We are at a crossroads. Human trafficking is a human rights violation that cuts across different echelons of society and has a devastating impact not only on its victims but also on the societies where it exists. Hong Kong has various nationalities of sex workers, migrant workers, asylum seekers and young people from underprivileged backgrounds, all groups affected by human trafficking.
Trafficking also attacks the very fabric of society, as it is a form of organised crime that encourages the proliferation of crime and undermines the rule of law.
For us to move forward, we must acknowledge that trafficking for forced labour and debt bondage do take place in Hong Kong. This involves recognising the need for legal reform, renewed victim protection measures, better investigation, collaboration between organisations, improved data collection and management systems, and getting in line with the international definition of human trafficking.
Prolonging the status quo is fraught with difficulties given recent events, in particular employer brutality against foreign domestic helpers like Kartika Puspitasari and the alleged abuse of Erwiana Sulistyaningsih - plus reports of extreme overcharging of agency fees, which often leads to debt bondage.
There is mounting pressure on the government to address the issue of trafficking for forced labour. Hong Kong's reputation as a leading society in Asia surely must preclude it from maintaining the status quo. Acknowledging and attempting to resolve the issue will ultimately benefit Hong Kong as a society, and the communities that rely on domestic workers to allow households to function.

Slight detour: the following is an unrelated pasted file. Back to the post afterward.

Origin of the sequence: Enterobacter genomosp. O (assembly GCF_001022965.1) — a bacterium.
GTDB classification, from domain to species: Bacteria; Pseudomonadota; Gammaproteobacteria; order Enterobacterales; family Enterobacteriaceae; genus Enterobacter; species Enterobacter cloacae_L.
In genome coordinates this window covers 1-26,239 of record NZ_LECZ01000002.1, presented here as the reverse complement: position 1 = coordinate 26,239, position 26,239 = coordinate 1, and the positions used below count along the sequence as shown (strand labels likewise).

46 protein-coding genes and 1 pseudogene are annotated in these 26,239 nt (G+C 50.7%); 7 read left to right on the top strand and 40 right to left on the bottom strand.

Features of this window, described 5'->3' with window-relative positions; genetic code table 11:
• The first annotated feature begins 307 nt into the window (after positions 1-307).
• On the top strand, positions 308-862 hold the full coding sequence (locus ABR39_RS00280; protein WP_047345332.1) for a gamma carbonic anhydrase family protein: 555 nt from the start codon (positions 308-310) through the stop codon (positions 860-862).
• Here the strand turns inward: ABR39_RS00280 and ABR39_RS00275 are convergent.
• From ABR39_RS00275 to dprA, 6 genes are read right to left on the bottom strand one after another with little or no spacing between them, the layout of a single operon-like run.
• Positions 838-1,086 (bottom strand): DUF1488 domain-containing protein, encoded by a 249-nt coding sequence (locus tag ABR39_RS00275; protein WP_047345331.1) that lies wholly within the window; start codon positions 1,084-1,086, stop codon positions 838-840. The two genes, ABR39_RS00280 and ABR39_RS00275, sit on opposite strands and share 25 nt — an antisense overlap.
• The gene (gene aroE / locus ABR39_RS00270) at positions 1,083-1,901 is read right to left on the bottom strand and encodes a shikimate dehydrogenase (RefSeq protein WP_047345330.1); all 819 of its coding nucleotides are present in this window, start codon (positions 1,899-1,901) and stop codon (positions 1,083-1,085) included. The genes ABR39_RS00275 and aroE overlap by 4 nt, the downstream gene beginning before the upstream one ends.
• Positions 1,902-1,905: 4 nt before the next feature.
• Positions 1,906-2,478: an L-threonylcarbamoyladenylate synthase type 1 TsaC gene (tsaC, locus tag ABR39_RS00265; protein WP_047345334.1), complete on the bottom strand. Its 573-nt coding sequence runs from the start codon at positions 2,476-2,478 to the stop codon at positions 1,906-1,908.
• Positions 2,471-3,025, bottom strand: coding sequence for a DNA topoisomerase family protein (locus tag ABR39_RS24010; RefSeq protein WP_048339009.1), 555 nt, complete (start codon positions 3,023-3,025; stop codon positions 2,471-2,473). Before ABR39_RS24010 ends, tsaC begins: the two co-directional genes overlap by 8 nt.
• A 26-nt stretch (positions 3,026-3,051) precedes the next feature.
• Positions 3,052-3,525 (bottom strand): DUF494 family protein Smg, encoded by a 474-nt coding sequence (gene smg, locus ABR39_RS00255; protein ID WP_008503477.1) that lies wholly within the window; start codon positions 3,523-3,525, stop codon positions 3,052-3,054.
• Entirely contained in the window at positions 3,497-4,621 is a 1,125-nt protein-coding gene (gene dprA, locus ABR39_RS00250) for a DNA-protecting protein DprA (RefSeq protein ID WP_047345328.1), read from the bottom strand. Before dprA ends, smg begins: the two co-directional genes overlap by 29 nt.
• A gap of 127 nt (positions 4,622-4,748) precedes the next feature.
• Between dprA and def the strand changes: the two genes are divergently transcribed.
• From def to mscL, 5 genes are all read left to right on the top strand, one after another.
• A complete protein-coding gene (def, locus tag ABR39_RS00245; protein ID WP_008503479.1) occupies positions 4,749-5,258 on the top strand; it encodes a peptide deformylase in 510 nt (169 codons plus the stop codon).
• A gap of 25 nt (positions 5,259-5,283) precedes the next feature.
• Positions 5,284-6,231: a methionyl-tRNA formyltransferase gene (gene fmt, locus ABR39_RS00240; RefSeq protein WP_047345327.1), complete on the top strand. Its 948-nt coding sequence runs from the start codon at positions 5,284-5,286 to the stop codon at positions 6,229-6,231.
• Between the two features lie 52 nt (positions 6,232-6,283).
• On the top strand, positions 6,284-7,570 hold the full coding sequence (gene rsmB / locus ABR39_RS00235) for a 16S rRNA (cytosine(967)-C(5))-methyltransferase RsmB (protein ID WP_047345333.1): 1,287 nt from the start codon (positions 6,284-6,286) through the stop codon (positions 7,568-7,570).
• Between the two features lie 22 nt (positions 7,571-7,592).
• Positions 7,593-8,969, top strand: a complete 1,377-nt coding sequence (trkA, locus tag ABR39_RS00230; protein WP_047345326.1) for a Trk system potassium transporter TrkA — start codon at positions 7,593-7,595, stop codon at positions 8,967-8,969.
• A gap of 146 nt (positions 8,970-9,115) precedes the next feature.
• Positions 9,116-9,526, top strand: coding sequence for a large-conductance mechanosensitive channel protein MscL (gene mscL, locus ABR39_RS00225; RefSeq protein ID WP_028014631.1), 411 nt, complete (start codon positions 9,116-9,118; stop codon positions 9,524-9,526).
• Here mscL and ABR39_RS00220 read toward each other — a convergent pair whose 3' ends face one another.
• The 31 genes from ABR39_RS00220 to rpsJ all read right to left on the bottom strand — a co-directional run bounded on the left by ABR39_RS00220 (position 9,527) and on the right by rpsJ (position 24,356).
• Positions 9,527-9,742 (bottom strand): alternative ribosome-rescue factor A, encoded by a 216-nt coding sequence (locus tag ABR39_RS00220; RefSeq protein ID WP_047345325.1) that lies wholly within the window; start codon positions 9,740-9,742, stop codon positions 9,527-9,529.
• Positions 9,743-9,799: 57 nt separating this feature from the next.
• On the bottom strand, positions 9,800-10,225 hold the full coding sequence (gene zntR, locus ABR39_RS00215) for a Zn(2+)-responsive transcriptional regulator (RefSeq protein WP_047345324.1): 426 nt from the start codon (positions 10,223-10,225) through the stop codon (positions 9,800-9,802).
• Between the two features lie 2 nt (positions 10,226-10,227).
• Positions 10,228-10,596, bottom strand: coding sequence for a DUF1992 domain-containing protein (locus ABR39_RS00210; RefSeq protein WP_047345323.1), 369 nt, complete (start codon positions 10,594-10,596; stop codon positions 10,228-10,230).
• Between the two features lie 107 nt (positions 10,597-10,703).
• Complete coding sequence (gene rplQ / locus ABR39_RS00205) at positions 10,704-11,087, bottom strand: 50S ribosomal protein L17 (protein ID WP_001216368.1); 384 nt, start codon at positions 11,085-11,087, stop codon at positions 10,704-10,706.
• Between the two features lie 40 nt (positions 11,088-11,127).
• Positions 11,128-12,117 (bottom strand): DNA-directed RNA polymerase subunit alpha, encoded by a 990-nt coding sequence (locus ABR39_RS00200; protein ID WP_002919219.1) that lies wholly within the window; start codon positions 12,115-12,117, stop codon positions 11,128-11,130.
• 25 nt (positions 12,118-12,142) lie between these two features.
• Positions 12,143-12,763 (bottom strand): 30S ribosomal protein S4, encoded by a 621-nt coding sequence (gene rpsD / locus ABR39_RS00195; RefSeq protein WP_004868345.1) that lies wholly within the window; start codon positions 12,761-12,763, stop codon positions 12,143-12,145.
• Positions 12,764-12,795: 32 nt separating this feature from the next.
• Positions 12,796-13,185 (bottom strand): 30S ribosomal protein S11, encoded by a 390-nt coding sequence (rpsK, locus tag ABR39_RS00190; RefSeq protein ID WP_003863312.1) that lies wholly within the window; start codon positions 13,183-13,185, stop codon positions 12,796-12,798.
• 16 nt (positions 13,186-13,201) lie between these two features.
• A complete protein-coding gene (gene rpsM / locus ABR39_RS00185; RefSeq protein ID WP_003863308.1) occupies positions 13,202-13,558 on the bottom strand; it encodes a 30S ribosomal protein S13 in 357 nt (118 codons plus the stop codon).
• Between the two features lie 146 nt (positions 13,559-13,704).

The relatively recent amendment to the Prosecution Code, which reflects the internationally accepted understanding of human trafficking, is a strong prelude to positive action on the counter-trafficking scene. We now have the opportunity to lead the way in Asia by making changes that will protect victims and society while interrupting the activities of traffickers.
It is true that legal reform is a slow and intensive process. But, while the government rightly considers its stance and conducts an assessment for new anti-trafficking legislation or amendments to existing laws, much can be done to improve the plight of victims affected by trafficking for forced labour.
In particular, the government can step up the measures it has in place, including by building on existing training of key staff within immigration and law enforcement on victim identification; sharing publicly the results of the police's enhanced data protection mechanism for crimes relating to foreign domestic helpers; and, stepping up collaboration with source countries to identify those third party brokers, agencies and loan companies that take advantage of vulnerable migrants by overcharging for placement fees, thus encouraging the practice of cumbersome debt-taking. The burden of this debt often makes migrant workers vulnerable to abuse and exploitation by limiting their ability to remove themselves from an abusive situation.